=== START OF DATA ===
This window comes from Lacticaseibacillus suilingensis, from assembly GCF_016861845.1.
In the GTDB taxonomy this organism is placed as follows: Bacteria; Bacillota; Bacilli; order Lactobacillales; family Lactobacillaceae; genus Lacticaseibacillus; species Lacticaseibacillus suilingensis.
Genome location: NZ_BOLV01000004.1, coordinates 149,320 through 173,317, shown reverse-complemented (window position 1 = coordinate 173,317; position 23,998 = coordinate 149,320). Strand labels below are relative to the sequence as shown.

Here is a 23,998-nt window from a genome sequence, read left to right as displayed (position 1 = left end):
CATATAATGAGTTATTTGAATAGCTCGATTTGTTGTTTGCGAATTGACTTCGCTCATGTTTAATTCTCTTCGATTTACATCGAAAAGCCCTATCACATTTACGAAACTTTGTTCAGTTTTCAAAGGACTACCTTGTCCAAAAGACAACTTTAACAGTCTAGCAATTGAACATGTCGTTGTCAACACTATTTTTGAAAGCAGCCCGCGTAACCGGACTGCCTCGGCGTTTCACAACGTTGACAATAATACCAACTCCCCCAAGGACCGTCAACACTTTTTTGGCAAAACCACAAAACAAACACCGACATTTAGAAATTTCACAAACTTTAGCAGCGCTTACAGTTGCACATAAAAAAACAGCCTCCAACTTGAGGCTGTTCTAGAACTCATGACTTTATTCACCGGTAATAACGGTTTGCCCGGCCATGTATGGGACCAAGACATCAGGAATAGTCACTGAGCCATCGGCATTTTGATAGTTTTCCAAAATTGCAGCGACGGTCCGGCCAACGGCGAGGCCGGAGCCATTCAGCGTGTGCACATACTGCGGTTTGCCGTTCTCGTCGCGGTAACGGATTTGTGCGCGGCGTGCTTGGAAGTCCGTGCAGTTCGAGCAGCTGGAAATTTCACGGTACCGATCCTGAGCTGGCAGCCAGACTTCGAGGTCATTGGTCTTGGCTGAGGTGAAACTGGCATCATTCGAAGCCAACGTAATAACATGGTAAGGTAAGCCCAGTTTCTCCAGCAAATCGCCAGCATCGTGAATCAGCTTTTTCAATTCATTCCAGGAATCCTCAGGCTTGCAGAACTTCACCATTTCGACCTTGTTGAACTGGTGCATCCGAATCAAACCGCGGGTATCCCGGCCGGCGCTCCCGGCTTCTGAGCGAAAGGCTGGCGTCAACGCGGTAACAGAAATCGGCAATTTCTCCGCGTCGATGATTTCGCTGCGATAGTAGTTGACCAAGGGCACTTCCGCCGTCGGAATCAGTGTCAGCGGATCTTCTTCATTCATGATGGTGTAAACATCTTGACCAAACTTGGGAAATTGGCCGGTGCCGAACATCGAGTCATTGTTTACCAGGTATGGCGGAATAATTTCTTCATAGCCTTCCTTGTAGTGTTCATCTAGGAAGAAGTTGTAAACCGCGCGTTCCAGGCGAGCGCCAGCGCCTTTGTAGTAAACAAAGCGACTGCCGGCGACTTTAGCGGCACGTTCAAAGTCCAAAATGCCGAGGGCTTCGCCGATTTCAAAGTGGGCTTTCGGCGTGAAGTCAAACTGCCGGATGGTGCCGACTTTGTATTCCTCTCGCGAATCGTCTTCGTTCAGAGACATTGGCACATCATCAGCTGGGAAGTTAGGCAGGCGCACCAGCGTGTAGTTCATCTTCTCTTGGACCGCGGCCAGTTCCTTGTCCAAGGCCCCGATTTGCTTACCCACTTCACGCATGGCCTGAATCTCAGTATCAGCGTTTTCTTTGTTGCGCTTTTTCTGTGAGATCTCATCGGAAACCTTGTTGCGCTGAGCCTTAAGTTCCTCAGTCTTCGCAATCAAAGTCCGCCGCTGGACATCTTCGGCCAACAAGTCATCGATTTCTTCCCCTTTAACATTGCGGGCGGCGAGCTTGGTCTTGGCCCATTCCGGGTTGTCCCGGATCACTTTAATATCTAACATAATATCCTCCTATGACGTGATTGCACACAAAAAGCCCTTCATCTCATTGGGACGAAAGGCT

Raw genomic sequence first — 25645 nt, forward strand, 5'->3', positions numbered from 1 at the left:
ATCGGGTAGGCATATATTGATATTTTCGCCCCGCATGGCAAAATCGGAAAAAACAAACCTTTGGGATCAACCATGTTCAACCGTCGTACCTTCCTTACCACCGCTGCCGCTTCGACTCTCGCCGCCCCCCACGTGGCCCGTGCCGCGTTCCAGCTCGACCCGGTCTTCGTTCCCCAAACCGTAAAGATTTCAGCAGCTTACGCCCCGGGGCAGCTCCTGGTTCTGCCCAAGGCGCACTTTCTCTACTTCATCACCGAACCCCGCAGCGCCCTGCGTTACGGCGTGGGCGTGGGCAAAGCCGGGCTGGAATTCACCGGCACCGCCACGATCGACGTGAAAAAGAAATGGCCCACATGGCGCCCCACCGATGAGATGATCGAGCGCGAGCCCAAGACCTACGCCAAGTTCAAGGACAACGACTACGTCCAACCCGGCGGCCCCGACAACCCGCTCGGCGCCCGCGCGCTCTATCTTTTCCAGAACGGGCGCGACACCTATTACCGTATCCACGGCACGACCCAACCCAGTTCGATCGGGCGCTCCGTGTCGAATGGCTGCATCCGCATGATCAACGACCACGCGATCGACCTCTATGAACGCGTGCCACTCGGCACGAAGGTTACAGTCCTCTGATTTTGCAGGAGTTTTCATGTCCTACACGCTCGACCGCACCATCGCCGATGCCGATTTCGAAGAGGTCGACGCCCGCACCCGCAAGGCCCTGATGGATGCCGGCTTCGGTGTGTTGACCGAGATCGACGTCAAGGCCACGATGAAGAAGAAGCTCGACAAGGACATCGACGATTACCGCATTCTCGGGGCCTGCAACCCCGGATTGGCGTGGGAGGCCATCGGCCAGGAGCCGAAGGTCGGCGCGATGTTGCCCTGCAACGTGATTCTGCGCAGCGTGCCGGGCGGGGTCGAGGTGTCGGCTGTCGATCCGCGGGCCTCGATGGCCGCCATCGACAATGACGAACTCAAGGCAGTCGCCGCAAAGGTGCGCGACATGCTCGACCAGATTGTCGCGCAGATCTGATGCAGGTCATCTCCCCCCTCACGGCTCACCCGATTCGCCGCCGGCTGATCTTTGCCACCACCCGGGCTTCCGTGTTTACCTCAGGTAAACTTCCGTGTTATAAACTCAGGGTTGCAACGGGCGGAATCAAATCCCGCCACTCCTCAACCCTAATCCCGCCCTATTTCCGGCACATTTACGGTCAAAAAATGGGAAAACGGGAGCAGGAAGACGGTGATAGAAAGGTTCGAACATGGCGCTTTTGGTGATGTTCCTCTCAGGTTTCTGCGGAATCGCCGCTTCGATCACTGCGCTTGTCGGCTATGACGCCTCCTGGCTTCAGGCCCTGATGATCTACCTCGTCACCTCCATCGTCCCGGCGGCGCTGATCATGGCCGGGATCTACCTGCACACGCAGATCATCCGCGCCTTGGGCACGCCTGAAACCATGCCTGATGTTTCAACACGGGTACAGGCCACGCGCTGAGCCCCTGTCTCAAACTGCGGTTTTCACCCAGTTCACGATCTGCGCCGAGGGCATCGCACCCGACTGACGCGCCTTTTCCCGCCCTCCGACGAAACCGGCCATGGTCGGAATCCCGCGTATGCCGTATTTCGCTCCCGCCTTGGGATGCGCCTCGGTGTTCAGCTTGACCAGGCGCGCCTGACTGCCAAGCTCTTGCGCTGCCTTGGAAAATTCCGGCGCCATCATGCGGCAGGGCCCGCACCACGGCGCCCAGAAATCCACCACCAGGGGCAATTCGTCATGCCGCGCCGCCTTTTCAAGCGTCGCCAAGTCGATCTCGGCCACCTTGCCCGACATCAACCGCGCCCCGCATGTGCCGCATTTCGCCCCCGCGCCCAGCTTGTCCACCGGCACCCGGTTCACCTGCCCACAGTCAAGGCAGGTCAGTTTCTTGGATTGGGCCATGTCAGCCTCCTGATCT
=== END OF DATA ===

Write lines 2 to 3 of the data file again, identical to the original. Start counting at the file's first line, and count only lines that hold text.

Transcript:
In the GTDB taxonomy this organism is placed as follows: Bacteria; Bacillota; Bacilli; order Lactobacillales; family Lactobacillaceae; genus Lacticaseibacillus; species Lacticaseibacillus suilingensis.
Genome location: NZ_BOLV01000004.1, coordinates 149,320 through 173,317, shown reverse-complemented (window position 1 = coordinate 173,317; position 23,998 = coordinate 149,320). Strand labels below are relative to the sequence as shown.